• Can making a love list make you a happy writer?
• Reading this made me remember why I love workshops, too.
• Peruse to procrastinate and even get a chuckle out of it. Win/win!
• Yet another reason to write.
• An interview with Audrey Niffenegger.
“However, those that do buy and read literary short fiction are among the best and brightest readers we have. They’re willing to take risks, to invest their attention and emotions; that’s exactly the kind of reader I want.”
– Bret Anthony Johnston
• Work on my story for an hour at least three days this week.
• Maintain scheduled blog postings.
• Gather blog info to post while I am on vacation.
• Read two stories that I think will help me with my current story.
• Get out my copy of “The Way of Story” because I found a note from November that said to do so.
• Comment on three blogs this week.
• Send a story to a friend who agreed to give me a fresh perspective on it.
• Catch up on book reflections.
• Create timeline of novel-in-stories project so that I know her age and year in each story.
• revise story workshopped at writing group over the weekend – Done
• create a Lexicon (word book) from “The Writer’s Portable Mentor” by Priscilla Long– Didn’t get to this but I found a notebook to use. Move it to next week. I am positive I will find this to be an incredibly valuable tool once I get started.
• comment on at least five blogs– Hmmm… not five. Will do better next week.
• maintain scheduled blog postings– Done.
• work on next story in my collection– Have been doing this. Figured out that I need to make a timeline of her age and the year in each story because I think something is off.
• research five journals to submit to next month – Found three. Will find two more next week.
Sitting in my living room.
• A slight pressure pulses behind my left eye.
• The fan on the computer softly whirs beneath the tapping of the keys.
• The distorted shadow of a lamp shade droops down the ochre wall.
• a weekly writing prompt from “Poets & Writers”
• the secret to complex characters that make a story memorable
• Writers, are you doing these ten things?
• 13 tips for getting your writing done.
• Tayari Jones explores the recent Huck Finn “revisions”
“Talent is helpful in writing, but guts are absolutely necessary.”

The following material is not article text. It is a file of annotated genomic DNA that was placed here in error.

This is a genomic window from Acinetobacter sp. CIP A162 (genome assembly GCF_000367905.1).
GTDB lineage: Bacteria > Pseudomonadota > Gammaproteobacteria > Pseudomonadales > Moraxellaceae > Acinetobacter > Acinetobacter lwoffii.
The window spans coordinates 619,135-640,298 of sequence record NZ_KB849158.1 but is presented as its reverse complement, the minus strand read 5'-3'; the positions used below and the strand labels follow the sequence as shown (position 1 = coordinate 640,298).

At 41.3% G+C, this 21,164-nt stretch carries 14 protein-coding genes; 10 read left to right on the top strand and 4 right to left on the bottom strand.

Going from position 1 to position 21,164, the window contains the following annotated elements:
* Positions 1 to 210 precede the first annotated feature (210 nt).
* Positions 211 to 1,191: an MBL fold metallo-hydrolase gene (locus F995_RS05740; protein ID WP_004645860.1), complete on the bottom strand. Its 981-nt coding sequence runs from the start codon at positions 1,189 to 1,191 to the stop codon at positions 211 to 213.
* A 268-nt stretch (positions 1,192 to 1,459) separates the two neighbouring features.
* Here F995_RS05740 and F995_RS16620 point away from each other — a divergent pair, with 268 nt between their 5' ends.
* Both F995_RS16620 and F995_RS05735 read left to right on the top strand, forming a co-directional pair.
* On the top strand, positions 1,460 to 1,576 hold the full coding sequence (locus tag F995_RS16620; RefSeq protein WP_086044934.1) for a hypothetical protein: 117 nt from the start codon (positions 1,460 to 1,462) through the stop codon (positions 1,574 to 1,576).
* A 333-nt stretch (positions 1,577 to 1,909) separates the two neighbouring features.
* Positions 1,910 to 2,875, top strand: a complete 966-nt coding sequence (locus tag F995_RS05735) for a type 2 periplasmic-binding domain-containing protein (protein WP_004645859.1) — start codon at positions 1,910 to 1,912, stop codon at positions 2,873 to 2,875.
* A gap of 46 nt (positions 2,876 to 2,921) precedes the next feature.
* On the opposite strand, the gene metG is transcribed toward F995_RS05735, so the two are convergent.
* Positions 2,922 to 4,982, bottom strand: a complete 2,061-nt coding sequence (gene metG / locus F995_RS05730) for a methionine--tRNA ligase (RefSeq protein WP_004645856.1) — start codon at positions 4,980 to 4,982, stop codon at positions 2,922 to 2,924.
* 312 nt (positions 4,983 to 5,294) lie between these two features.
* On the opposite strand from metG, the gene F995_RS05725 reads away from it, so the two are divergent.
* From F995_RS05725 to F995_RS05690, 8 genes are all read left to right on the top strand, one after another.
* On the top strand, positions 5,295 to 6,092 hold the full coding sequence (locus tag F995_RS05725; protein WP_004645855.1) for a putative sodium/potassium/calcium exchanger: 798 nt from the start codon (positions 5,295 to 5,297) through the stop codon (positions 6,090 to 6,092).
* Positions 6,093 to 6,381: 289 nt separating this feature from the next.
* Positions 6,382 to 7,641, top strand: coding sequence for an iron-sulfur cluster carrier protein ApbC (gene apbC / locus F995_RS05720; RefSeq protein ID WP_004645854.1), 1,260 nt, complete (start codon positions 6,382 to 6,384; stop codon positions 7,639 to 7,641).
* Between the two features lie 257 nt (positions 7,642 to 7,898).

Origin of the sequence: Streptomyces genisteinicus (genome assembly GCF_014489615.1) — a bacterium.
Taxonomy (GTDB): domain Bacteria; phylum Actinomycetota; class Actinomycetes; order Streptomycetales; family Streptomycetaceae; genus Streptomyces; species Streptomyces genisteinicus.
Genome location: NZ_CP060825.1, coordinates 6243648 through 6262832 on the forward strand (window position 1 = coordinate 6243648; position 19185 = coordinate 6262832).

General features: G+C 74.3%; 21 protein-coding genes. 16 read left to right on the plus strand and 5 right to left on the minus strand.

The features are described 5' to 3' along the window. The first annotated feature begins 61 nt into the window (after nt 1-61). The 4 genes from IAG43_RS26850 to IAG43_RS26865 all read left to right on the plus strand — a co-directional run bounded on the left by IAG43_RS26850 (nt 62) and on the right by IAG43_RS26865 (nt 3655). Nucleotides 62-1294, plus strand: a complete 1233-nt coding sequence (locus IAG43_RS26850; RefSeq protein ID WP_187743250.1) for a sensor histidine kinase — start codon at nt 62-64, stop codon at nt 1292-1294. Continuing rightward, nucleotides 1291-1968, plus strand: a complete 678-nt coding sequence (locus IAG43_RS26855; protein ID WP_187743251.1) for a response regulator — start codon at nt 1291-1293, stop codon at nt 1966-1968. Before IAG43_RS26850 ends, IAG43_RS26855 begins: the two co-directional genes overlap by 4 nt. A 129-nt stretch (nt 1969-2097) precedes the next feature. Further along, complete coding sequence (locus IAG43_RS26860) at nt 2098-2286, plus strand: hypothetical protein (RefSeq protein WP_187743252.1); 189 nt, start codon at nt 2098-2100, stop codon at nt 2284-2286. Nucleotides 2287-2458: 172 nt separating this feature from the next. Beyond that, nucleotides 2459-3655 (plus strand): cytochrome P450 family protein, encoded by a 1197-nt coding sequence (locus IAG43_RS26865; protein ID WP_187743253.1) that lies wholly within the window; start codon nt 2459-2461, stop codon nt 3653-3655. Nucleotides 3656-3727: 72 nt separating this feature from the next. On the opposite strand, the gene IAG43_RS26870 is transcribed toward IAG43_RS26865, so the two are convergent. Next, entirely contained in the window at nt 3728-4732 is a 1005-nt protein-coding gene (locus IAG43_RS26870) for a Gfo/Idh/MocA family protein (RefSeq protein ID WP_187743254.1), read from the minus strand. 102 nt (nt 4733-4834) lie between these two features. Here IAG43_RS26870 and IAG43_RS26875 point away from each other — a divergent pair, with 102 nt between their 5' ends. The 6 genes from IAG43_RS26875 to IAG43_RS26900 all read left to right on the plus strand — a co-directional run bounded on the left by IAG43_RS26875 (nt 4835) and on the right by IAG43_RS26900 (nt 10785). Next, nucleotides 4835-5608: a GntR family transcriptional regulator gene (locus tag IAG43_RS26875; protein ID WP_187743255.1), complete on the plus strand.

– Jessamyn West
• revise story workshopped at writing group over the weekend
• create a Lexicon (word book) from “The Writer’s Portable Mentor” by Priscilla Long
• comment on at least five blogs
• maintain scheduled blog postings
• work on next story in my collection
• research five journals to submit to next month
A wonderful writing friend recently posted about her decision to start anew with her writing. She boxed up a decade’s worth of essays, stories, novels, thanked them for what they had taught her and is now looking ahead. That’s it, I thought. That is exactly what I need to do. That must be why I am so stuck and in between projects right now. (Did I mention that I am highly suggestible?) I need to start anew. I could already imagine the feeling of joy and freedom this would bring. Having stories hanging around for, what can sometimes be years, can be daunting. Besides it’s the beginning of a new year and I’ve been clearing out every closet and drawer in our house, why not my writing? I had so many reasons why this was what I had to do. But I couldn’t seem to let them go. I found the inside jacket copy of the novel I wrote as an exercise and as I read it I found myself thinking, “This is exactly the kind of novel I would buy for myself.” There was this little spark of something. Curiosity? Excitement? It was a flicker of something and I am learning to trust that. It means the story isn’t done with me yet, nor I with it. Then I went to my writing group where we workshopped a story that is part of a project that I was considering letting go of. The writers in my group are amazing. They make me feel like I am a thousand percent more talented than I ever believe myself to be. As they discussed the story, the characters started coming alive again. That flicker of excitement was there. Okay, okay, we’re not done with each other either. I get it. So, now I have a project to focus on. Revisions to make, new stories to write, stories to submit and no longer feel like I am floundering.
How about you? Do you ever let stories go? How do you know it’s time? How can you tell when a story has taught you all it can and it’s time to move on?
So, this week I planned to:
• continue to write each day- Did this but still feel like I’m just showing up,not really engaged yet. But showing up is better than not at all.
• follow this blog schedule- This worked. I work really well with lists.And public accountability.
• set-up a notebook to keep track of ideas for blog– Done.
• find and comment on five new blogs- Hmmm, maybe four. But that’s progress.
• take time to go through the three big projects I have going and try to figure out where I stand with each– In the process of doing this. I found the most recents drafts (not an easy task) of one project plus notes from my writing group. Two more to go. And let’s not even talk about the jillion drafts of the jillion stories cluttering my computer and do not seem to be organized in any kind of coherent manner. Well, maybe not a jillion, but close.
• write up book reflections as I finish each book instead of waiting until end of the month– Done. Wrote three this week.
Not a bad week. I’ll feel better once I settle on a project and then devote myself to it until it is done. Devotion… isn’t that a much more pleasant word than discipline? Hmmm… could be a future post.